https://magazine.engineerjobs.com/2015/3-engineering-urban-myths.htm High points:
The legions didn't use massive numbers of chariots. Even wagons weren't all that plentiful for the legions.
In the US early on there were a score of different gauges in use.
I did run across this interesting bit: https://www.zmescience.com/science/news-science/ancient-roman-road-repair-0423/
Roman road works were really sophisticated, and their maintenance was no different, as we’ve learned from a new study published in the American Journal of Archaeology. During a 2014 survey of Pompeii’s streets, researchers at the University of Massachusetts Amherst and the University of Texas at Austin were surprised when they consistently found iron between and below paving stones of the city’s most important streets.
Like other major towns, most of Pompeii’s streets were paved with stone. However, the passage of carts on a daily basis eroded the stones, forming deep holes and ruts which are still easily visible to this day. In fact, over a century and a half ago, the American satirist Mark Twain based his complaints about the corruption of city officials at Pompeii on these cavities:
Although the Romans were quite advanced in their public works (and corruption was indeed a problem in Roman society), Twain was perhaps not aware of how complicated road repair during that time could be. Repaving the street was out of the question in most situations — it was simply too expensive and time-consuming. If a narrow street was damaged, traffic could be blocked for months until specialists finished repaving the street.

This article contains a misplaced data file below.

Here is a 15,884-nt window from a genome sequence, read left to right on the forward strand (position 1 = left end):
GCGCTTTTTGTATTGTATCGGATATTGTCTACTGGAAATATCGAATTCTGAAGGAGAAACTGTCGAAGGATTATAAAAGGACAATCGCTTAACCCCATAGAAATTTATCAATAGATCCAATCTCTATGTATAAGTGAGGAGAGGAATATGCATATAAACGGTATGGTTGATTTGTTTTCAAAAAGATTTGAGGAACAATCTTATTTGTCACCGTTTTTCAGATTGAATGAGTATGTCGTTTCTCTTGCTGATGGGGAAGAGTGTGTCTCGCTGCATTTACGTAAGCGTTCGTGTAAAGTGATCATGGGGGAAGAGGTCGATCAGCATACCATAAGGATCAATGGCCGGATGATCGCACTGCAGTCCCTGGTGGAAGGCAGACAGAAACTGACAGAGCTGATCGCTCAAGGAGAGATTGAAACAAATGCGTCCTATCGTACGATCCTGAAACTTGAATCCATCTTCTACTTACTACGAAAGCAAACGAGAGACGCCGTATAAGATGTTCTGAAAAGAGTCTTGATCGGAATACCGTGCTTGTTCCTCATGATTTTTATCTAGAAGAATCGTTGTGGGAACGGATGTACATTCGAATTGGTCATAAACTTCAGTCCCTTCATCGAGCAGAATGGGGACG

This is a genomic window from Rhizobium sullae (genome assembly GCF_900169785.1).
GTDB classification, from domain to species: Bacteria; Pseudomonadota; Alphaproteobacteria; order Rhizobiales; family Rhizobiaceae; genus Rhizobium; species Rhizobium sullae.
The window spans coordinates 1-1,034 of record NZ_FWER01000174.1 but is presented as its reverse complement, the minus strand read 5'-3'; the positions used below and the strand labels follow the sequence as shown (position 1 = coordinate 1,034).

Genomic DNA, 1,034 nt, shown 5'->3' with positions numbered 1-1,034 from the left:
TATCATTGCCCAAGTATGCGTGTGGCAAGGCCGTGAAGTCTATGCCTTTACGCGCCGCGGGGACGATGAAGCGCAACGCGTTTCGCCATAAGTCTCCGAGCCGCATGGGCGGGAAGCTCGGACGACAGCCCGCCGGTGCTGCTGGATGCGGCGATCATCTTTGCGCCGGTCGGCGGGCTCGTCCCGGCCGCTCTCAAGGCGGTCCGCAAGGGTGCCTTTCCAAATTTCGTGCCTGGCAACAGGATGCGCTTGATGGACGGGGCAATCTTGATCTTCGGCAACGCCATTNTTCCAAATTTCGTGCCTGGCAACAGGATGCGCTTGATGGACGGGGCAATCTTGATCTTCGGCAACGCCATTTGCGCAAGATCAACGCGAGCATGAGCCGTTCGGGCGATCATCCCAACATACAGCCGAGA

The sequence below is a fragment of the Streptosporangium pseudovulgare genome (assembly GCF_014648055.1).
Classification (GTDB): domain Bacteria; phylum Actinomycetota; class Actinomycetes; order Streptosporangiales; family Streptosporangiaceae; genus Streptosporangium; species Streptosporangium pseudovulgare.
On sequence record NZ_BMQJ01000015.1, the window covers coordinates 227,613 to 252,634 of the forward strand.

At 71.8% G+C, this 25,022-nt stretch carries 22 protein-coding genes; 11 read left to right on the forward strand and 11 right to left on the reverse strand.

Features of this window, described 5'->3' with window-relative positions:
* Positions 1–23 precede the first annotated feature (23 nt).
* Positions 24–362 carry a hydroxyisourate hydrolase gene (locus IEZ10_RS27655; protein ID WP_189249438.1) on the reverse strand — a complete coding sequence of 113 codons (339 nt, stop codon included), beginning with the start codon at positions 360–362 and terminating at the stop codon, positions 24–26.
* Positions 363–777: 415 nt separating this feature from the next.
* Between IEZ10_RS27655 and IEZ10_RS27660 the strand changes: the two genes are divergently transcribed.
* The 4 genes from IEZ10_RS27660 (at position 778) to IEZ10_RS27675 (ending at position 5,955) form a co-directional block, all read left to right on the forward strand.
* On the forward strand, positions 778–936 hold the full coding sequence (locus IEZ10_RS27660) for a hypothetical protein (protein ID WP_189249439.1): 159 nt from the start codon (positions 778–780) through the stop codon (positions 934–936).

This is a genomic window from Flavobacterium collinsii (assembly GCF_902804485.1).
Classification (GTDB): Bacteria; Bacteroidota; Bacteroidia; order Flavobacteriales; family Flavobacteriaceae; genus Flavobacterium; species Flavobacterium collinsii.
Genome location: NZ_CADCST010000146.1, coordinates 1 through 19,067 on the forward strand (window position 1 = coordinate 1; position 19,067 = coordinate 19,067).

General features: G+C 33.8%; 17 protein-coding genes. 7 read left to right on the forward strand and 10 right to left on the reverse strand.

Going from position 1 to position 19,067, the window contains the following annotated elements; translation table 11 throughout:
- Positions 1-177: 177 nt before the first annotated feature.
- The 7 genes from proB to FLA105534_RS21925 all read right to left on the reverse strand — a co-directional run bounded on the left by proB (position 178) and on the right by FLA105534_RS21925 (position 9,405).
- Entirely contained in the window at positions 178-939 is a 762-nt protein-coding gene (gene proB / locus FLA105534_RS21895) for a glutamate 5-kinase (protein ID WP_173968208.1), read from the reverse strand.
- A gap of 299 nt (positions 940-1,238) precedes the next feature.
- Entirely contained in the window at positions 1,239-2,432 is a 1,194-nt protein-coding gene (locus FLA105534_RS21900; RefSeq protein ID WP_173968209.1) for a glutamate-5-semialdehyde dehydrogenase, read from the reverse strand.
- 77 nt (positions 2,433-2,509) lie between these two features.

Examples of iron fillings and drops on Pomepii’s ancient stone-paved streets. Credit: Eric Poehler.
In Pompeii, at least, the Romans devised a creative solution to their problem. The city’s engineers heated iron to a molten state, then poured the material onto, into, and below the eroded paving stones. Hundreds of individual street repairs were discovered thus far in the city.
The molten iron was poured alongside other filler materials such as stone, grounded terracotta, and ceramics. Once the metal cooled down, the whole mash solidified to completely fill and cover holes. According to the archaeologists, this method was much cheaper and quicker than repaving a street.
It’s not exactly clear how the Romans carried out such repairs, but the researchers have some clues. We know that the iron would have needed to heat to about 1,600ºC (2,912ºF), a temperature which Roman furnaces could accommodate. Iron drops were found on sections of the street that didn’t require repair, suggesting that it was accidentally spilled while being carried, a task likely reserved for slaves.
In the future, the researchers hope to analyze the chemical composition of the iron from the street filings to find its source. They would also like to survey more Pompeii streets.